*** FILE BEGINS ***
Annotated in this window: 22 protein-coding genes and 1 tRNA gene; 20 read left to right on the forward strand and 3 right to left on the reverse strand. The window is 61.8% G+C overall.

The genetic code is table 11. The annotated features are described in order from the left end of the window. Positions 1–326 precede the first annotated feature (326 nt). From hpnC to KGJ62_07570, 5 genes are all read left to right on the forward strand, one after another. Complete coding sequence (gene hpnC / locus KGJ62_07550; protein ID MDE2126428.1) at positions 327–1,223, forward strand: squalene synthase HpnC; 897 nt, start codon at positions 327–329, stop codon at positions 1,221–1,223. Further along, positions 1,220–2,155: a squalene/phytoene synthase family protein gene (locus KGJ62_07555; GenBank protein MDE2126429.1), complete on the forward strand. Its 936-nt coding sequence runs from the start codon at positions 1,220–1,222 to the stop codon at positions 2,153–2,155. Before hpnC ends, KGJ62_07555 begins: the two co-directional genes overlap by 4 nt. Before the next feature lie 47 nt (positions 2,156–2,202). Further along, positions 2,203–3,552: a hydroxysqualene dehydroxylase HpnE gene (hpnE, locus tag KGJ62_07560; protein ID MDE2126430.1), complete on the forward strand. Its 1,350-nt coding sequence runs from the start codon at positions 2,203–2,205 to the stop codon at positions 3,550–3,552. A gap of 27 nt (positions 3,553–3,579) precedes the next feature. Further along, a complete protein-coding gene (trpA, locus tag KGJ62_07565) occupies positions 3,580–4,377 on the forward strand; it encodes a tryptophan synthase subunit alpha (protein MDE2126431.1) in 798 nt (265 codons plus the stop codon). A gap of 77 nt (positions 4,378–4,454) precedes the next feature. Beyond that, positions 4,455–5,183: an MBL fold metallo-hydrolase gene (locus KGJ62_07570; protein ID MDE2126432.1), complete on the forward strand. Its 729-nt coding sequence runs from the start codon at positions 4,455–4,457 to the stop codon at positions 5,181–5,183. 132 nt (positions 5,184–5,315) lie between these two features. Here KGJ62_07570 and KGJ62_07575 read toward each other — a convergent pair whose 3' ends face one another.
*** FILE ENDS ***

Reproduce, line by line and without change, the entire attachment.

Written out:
Annotated in this window: 22 protein-coding genes and 1 tRNA gene; 20 read left to right on the forward strand and 3 right to left on the reverse strand. The window is 61.8% G+C overall.

The genetic code is table 11. The annotated features are described in order from the left end of the window. Positions 1–326 precede the first annotated feature (326 nt). From hpnC to KGJ62_07570, 5 genes are all read left to right on the forward strand, one after another. Complete coding sequence (gene hpnC / locus KGJ62_07550; protein ID MDE2126428.1) at positions 327–1,223, forward strand: squalene synthase HpnC; 897 nt, start codon at positions 327–329, stop codon at positions 1,221–1,223. Further along, positions 1,220–2,155: a squalene/phytoene synthase family protein gene (locus KGJ62_07555; GenBank protein MDE2126429.1), complete on the forward strand. Its 936-nt coding sequence runs from the start codon at positions 1,220–1,222 to the stop codon at positions 2,153–2,155. Before hpnC ends, KGJ62_07555 begins: the two co-directional genes overlap by 4 nt. Before the next feature lie 47 nt (positions 2,156–2,202). Further along, positions 2,203–3,552: a hydroxysqualene dehydroxylase HpnE gene (hpnE, locus tag KGJ62_07560; protein ID MDE2126430.1), complete on the forward strand. Its 1,350-nt coding sequence runs from the start codon at positions 2,203–2,205 to the stop codon at positions 3,550–3,552. A gap of 27 nt (positions 3,553–3,579) precedes the next feature. Further along, a complete protein-coding gene (trpA, locus tag KGJ62_07565) occupies positions 3,580–4,377 on the forward strand; it encodes a tryptophan synthase subunit alpha (protein MDE2126431.1) in 798 nt (265 codons plus the stop codon). A gap of 77 nt (positions 4,378–4,454) precedes the next feature. Beyond that, positions 4,455–5,183: an MBL fold metallo-hydrolase gene (locus KGJ62_07570; protein ID MDE2126432.1), complete on the forward strand. Its 729-nt coding sequence runs from the start codon at positions 4,455–4,457 to the stop codon at positions 5,181–5,183. 132 nt (positions 5,184–5,315) lie between these two features. Here KGJ62_07570 and KGJ62_07575 read toward each other — a convergent pair whose 3' ends face one another.